New York Wine & Culinary Center

Thursday, June 22: Breakfast in the hotel dining room. I ordered a small stack of pancakes (as opposed to a "large stack") which was so huge I could only eat a third of it. Then the group went for a sit-down tasting at the Wine & Culinary Center.

We started with seven dry Rieslings from three NY regions. The best was Dr. Frank's Vinifera Wine Cellar Riesling Reserve 2005 (rich and ripe, honeyed peach – Spaetlese quality). Then a flight of four semi-dry Rieslings 2005. Liked the Anthony Road and the Hosmer. Next a flight of five white vinifera. Good Glenora Pinot Blanc 2005 (dry, peach pit flavour) and Millbrook Tocai Friulano 2005 (sweet pear flavour). The best flight was the reds: A lovely Jamesport Merlot 2003 (oaky vanilla nose with a rich flavour of black cherry and rose petal and a firm finish), Millbrook Cabernet Franc 2004 (smoky red berry, nicely integrated oak) and Peconic Bay Merlot 2001 (mocha nose, firmly structure, cherry with a marine note, very Bordeaux like). After the tasting we went next door to the demo kitchen to cook our own lunch. We were divided up into teams and Chef Darlyn showed us how to use a chef's knife correctly. The menu was Basil Garlic Chicken Breast with Grilled Balsamic Peaches, Risotto with Spinach and Toasted Pine Nuts, Smoky Ratatouille and Caramelized in a Banana and Lime Tart. I was on dessert duty.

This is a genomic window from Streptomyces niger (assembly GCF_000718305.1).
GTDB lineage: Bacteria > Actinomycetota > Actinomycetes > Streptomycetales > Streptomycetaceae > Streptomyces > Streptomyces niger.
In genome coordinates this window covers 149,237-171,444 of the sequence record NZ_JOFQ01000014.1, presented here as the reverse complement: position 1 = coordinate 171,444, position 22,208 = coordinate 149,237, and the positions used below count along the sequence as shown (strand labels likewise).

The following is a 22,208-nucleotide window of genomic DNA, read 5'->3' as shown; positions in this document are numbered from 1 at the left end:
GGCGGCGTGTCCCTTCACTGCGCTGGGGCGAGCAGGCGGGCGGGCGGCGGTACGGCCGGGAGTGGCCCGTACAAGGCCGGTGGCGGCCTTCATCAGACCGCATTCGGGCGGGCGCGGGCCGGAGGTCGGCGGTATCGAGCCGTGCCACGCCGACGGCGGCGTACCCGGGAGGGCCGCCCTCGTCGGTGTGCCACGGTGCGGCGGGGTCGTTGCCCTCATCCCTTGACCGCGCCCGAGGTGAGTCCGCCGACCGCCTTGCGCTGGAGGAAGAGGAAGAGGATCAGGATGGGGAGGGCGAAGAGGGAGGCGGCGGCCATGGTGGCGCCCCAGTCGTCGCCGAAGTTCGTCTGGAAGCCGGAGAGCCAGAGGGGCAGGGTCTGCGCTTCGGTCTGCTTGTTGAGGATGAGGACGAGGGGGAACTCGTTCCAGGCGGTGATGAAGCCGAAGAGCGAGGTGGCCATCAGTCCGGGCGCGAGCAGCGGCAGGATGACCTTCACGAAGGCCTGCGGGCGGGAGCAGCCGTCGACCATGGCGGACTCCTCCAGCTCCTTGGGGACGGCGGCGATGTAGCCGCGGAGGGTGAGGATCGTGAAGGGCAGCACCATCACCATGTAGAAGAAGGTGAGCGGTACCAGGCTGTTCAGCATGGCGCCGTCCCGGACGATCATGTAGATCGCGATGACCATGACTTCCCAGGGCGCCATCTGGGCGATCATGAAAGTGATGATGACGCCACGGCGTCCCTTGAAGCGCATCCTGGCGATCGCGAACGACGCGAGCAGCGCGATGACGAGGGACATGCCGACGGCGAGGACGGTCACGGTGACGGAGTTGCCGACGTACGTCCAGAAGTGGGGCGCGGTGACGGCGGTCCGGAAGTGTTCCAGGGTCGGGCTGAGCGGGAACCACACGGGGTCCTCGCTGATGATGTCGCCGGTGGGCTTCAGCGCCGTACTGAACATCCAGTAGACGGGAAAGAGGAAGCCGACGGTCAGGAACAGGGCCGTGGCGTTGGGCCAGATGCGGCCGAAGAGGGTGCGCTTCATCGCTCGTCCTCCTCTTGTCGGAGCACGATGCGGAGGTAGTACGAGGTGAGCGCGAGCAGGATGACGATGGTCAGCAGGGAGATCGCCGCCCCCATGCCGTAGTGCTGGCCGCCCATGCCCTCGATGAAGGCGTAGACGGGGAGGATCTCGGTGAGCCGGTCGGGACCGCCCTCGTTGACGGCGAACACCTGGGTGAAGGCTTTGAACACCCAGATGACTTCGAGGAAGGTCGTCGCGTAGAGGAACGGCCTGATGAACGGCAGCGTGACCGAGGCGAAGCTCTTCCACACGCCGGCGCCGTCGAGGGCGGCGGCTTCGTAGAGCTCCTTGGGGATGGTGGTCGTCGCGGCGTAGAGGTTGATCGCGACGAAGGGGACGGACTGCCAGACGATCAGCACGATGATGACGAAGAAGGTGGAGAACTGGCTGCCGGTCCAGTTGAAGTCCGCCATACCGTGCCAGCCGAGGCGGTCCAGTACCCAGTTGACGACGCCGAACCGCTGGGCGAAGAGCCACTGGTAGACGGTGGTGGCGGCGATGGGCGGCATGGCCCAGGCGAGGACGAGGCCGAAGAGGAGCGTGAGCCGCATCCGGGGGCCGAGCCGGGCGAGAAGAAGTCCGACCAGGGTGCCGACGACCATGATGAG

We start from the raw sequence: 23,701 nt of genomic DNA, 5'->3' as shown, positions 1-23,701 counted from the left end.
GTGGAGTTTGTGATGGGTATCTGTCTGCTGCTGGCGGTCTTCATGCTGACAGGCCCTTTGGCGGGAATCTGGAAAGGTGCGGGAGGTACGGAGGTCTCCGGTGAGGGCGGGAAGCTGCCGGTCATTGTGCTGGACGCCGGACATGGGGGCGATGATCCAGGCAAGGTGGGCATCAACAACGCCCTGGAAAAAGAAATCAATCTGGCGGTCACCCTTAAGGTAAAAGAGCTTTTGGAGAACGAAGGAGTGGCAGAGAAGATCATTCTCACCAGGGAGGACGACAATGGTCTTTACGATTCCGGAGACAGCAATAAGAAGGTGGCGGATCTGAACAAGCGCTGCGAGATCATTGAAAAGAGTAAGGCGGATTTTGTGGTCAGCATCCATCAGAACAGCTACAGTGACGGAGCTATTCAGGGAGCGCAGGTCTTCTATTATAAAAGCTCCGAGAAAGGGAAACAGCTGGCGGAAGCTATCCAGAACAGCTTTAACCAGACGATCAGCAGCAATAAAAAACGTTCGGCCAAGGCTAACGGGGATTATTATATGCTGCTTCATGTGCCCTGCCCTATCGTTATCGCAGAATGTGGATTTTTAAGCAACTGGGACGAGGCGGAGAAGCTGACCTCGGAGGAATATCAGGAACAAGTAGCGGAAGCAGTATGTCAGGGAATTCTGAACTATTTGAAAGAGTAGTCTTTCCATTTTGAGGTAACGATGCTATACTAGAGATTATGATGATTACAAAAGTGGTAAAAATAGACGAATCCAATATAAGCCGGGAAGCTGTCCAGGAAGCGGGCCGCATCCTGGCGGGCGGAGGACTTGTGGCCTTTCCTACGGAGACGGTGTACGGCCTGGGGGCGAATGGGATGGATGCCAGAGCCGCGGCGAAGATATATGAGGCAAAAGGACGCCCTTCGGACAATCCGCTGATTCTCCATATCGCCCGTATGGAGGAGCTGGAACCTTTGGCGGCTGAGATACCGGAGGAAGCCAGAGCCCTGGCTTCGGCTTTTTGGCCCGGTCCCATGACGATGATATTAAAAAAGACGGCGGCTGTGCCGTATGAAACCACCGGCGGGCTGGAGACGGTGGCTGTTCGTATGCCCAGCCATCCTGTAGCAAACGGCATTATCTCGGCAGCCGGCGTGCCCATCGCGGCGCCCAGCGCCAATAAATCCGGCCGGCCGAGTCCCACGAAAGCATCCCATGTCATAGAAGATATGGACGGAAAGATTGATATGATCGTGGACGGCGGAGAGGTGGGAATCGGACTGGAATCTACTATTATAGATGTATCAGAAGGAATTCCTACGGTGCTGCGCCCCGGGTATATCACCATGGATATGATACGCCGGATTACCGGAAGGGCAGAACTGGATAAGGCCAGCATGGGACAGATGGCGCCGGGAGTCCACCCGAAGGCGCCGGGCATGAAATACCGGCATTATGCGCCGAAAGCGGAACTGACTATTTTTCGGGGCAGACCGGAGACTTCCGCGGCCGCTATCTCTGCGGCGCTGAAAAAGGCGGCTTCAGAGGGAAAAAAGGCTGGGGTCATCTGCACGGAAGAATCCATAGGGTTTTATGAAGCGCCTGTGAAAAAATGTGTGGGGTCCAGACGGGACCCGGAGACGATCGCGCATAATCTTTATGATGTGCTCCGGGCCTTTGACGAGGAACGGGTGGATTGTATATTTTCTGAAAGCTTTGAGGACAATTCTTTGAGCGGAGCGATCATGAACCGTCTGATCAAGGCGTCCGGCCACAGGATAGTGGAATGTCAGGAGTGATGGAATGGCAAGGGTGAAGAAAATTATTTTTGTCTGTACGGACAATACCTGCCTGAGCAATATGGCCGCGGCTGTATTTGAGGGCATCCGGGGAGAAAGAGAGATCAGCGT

It took four of us to make the pie


Joanne Harricks and I make the filling for the banana pie

Here's Chrys (short for Chrystanthe – great name) Baldwin's recipe:

Caramelized Banana and Lime Tart (makes one 9-inch tart)

    For the crust:
  • ½ c. unsalted butter, softened
  • 3 Tbsp. sugar
  • pinch of salt
  • 1¼ c. flour
  • ½ tsp. vanilla
  • ½ c. sweetened shredded coconut, toasted in a 350°F. oven, shaking once or twice, until browned
  • 2 Tbsp. ice water
    For the filling:
  • ¼ c. unsalted butter
  • ¼ c. sugar
  • 2 T. water
  • 3 or 4 ripe bananas, peeled and cut into 1 inch slices
  • 3 large egg yolks
  • 1×14 oz. can condensed milk
  • 1/3 c. fresh lime juice
  • 3 Tbsp. fresh lemon juice (about 1 small lemon)
  1. Make the crust: Combine the butter and sugar in a medium bowl and cream until the mixture is uniform. Add the salt, flour, and vanilla and mix well. Add the coconut and water and work the dough well with the heel of your hand to incorporate the ingredients.
  2. Turn the dough out onto a well-floured surface and roll it into an 11-inch circle. Carefully transfer the circle to a 9-inch tart pan and press the dough into the pan, making sure that the bottom is thin and that the sides are thick (this allows for some shrinkage during baking). Prick the dough all over with a fork and refrigerate for 30 minutes.
  3. Preheat the oven to 450°F.
  4. Bake the chilled crust for 10 to 15 minutes, or just until golden brown. Remove from the oven and set aside. Turn the oven temperature down to 350°F.